Green Party targets tax loopholes, bank profits as well as carbon emissions

By Mark Burgess | September 16, 2019 | Last updated on November 29, 2023
3 min read
Parliament buildings at sunset

The Green Party of Canada wants to eliminate lower tax rates for capital gains and employee stock options, raise corporate taxes and charge a 5% surtax on commercial bank profits.

The Greens released their platform on Monday for the Oct. 21 election. Along with environmental measures to dramatically reduce carbon emissions in the next decade and phase out fossil fuel production, leader Elizabeth May’s party platform would impact banking, real estate and pensions.

The Greens would eliminate “loopholes” for the taxation of stock options and capital gains. Employee stock options are taxed at the same rate as capital gains, or one-half of personal income. The Liberals have introduced legislation to impose a $200,000 limit on stock options taxed at the preferential rate beginning next year.

The NDP platform also calls for ending stock option deductions, as well as increasing the capital gains rate to 75%.

The Greens would also raise the corporate tax rate to 21% from 15%, while leaving the small business rate at 9%.

Elizabeth May’s party is also proposing a number of measures that would impact Canada’s banks, including a 5% surtax on commercial bank profits, and a financial transactions tax of 0.2%, similar to France’s.

“Commercial banks accumulate huge profits — $43.15 billion for the five largest banks in 2018 alone,” the platform says. The surtax would not apply to credit unions, caisses populaires and co-ops.

Other proposals that would impact Canada’s banking sector include limiting credit card interest rates to a maximum of 10 percentage points above the Bank of Canada prime rate, and limiting ATM fees to $1 per transaction (and prohibiting financial institutions from charging their own customers ATM fees).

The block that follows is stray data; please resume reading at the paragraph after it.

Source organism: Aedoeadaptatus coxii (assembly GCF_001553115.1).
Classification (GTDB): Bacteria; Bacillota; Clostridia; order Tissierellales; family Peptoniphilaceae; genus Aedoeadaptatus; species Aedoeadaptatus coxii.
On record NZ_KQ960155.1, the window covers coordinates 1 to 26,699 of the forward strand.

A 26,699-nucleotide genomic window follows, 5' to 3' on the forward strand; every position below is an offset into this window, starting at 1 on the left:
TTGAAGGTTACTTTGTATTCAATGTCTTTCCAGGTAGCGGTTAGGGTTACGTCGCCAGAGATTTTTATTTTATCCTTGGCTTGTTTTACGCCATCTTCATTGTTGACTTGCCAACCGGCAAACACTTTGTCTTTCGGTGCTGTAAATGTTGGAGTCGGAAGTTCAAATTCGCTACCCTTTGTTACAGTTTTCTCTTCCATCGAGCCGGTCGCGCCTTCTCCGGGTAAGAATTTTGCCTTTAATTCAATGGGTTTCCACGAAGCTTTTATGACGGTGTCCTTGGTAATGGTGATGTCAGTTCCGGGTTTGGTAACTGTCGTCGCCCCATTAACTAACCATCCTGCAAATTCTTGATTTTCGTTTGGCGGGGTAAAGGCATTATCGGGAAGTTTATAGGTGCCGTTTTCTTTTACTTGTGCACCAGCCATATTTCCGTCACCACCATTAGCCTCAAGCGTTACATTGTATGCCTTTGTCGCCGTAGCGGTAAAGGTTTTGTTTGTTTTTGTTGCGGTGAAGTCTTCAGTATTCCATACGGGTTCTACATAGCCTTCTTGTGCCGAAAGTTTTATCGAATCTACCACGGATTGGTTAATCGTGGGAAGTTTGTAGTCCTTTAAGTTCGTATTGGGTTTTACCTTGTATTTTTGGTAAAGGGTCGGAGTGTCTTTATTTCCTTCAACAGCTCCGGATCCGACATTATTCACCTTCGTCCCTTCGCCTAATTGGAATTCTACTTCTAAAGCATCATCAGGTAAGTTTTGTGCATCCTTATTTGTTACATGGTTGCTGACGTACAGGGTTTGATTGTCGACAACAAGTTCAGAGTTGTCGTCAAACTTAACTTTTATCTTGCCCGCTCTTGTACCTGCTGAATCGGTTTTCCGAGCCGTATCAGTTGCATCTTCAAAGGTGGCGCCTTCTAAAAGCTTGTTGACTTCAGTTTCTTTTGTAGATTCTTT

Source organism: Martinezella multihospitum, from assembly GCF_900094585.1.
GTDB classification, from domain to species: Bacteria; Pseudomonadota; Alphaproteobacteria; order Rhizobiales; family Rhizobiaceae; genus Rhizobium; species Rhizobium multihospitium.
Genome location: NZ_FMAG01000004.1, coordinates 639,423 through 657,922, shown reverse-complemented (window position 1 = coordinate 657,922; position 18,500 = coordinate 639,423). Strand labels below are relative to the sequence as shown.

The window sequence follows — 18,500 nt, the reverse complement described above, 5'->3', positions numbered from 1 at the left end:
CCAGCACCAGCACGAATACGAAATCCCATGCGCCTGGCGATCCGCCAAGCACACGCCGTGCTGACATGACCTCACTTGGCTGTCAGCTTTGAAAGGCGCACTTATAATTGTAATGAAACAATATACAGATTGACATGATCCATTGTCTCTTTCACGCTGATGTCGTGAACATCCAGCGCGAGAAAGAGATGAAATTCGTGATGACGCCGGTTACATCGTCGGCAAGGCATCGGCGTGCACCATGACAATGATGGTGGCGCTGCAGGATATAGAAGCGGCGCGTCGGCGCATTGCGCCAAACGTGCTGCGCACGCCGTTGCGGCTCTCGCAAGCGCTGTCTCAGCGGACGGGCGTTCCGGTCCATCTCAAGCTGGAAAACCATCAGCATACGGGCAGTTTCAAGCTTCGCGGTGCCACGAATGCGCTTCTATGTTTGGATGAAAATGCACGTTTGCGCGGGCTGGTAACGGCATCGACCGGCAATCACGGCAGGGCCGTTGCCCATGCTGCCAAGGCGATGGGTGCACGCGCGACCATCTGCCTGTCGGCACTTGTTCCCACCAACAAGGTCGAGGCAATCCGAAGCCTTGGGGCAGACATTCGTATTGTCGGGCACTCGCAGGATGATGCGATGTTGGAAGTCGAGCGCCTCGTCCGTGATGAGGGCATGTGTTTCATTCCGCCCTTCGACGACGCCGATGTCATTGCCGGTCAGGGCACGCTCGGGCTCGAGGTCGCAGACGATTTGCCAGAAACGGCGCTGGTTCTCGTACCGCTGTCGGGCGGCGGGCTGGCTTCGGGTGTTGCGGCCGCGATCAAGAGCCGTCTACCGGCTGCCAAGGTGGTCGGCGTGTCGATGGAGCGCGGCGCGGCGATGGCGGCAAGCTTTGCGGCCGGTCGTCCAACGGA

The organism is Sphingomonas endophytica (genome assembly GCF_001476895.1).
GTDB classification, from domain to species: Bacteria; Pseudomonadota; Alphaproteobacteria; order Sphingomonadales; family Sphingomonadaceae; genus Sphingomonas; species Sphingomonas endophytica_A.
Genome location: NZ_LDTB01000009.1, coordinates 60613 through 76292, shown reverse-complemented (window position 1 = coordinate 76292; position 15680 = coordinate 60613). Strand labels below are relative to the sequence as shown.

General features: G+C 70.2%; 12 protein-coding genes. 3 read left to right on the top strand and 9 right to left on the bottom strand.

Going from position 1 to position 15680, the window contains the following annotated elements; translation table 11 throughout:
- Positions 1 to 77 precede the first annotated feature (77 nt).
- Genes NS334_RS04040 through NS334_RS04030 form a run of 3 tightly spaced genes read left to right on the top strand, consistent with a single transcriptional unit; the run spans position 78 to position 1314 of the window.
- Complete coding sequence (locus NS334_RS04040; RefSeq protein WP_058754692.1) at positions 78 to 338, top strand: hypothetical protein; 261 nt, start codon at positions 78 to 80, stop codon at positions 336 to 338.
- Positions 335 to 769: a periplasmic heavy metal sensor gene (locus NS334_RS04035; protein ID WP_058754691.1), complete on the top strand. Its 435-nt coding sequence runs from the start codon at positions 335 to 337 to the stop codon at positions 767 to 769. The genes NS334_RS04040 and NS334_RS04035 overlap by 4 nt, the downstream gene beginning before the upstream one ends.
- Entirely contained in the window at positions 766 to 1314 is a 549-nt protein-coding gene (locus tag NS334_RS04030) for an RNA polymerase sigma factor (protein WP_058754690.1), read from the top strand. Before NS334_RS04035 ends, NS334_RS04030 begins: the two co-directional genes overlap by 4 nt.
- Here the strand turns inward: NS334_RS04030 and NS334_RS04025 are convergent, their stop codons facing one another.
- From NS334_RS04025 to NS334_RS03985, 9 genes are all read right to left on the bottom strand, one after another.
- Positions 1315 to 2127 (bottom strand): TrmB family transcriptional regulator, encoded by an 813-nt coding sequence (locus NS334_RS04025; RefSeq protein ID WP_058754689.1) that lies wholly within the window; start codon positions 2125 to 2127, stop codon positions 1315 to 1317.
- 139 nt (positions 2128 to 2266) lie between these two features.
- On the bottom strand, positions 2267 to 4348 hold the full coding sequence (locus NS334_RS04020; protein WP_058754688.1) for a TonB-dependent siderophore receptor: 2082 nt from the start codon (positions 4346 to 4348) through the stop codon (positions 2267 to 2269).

The Green platform responds to a long-standing request from Canada’s tax community to establish an arm’s-length federal tax commission to “analyze the tax system for fairness and accessibility, based on the principle of progressive taxation.”

Other tax proposals include:

  • Cracking down on offshore havens and requiring companies to prove that foreign affiliates are “actual functioning businesses for tax purposes.”
  • Requiring foreign internet-based companies such as Netlfix, Facebook and Amazon to pay corporate tax in Canada.
  • Eliminating the 50% corporate meals and entertainment expense deduction.
  • Ending fossil fuel subsidies, including accelerated capital cost allowance, write-offs for oil and gas wells, and flow-through share deductions.

Retirement and housing policy

The Greens would establish a universal Guaranteed Livable Income (GLI) program. This would replace existing income supports, such as disability payments, social assistance and income supplements for seniors, the platform says. The income would be based on a “livable” level for different regions, and additional income would be taxed and not clawed back.

The platform also calls for an increase “over time” of the Canada Pension Plan target income replacement rate from 25% to 50%. The CPP Investment Board, meanwhile, would be required to divest coal, oil and gas shares.

The Greens’ housing plan focuses more on building incentives and the rental market than on home ownership. The party would “re-focus” the Canada Mortgage and Housing Corporation’s mandate to support the development of affordable, non-market and co-operative housing.

“With many housing markets demonstrably overvalued, and home ownership rates among the highest in the world, individual home ownership should not be the preoccupation of a public service housing agency and a national housing strategy,” the platform says.

As expected, much of the platform is focused on the environment. The Greens would require a 60% cut in carbon emissions below 2005 levels by 2030, with net zero emissions in 2050. The current federal target is a 30% reduction from 2005 levels by 2030.

To meet the target, no new pipelines, coal mining or oil and gas drilling would be approved and the Trans Mountain pipeline expansion would be cancelled.

The platform calls for a “just transition” of workers in the affected sectors through income protection, job guarantees, retraining and resettlement.

Read the full platform here.

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Mark Burgess

Mark was the managing editor of from 2017 to 2024.